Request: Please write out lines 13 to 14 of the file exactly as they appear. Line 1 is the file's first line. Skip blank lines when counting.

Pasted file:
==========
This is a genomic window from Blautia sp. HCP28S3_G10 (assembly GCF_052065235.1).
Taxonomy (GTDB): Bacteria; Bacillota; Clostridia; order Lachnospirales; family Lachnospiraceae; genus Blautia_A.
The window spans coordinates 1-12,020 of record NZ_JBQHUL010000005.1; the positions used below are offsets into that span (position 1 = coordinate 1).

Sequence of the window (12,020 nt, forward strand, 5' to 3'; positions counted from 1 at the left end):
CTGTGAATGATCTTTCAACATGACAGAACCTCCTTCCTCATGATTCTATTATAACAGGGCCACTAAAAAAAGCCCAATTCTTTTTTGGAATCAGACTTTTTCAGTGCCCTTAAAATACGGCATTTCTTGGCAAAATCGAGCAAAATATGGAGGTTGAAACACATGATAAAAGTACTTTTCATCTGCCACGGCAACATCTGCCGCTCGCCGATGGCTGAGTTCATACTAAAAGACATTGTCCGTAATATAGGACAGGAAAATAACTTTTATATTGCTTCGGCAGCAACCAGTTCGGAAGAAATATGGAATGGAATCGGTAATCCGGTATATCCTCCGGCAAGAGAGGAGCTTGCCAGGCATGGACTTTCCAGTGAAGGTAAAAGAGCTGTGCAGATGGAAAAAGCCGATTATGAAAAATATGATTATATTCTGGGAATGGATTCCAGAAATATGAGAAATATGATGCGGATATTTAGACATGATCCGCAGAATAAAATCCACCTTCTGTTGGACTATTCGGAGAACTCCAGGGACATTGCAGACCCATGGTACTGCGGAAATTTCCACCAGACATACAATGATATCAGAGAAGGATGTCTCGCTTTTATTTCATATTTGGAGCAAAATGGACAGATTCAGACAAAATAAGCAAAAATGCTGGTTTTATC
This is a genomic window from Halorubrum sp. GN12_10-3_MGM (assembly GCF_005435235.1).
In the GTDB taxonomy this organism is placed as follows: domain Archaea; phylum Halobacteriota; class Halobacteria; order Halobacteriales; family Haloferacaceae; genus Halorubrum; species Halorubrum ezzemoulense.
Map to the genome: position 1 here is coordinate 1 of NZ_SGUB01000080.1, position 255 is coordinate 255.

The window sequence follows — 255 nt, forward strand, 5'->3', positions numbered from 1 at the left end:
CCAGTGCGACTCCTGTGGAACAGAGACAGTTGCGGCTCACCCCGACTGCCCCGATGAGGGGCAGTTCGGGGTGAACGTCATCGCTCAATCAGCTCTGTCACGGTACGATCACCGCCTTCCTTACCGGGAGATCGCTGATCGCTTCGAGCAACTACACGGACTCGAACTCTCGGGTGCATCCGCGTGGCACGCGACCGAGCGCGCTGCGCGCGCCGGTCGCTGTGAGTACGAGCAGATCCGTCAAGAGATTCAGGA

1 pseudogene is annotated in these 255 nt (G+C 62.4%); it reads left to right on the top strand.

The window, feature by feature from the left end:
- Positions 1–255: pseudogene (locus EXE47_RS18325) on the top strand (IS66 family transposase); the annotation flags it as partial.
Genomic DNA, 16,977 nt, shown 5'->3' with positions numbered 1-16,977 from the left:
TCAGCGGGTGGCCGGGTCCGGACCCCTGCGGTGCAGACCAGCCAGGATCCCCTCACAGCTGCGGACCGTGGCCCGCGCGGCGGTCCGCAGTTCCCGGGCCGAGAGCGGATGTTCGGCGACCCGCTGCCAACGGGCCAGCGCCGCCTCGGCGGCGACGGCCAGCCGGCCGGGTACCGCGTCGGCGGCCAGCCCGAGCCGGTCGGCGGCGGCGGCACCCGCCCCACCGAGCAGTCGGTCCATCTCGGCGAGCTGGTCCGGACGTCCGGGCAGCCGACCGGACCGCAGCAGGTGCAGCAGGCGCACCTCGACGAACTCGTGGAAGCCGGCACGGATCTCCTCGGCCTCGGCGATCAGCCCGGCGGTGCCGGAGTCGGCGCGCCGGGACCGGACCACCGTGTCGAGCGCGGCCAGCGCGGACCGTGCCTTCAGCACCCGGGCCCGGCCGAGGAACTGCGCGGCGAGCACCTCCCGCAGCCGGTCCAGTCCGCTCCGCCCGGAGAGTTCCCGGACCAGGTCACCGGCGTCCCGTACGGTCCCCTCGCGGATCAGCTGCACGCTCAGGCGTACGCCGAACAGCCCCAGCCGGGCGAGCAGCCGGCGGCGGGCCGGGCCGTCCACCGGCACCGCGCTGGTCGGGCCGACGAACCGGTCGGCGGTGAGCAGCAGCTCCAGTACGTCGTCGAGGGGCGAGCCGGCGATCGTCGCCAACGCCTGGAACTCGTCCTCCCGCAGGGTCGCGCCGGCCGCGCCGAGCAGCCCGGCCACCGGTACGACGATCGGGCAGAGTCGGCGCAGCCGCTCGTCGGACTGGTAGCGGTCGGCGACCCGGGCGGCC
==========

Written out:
- Positions 1–255: pseudogene (locus EXE47_RS18325) on the top strand (IS66 family transposase); the annotation flags it as partial.
Genomic DNA, 16,977 nt, shown 5'->3' with positions numbered 1-16,977 from the left: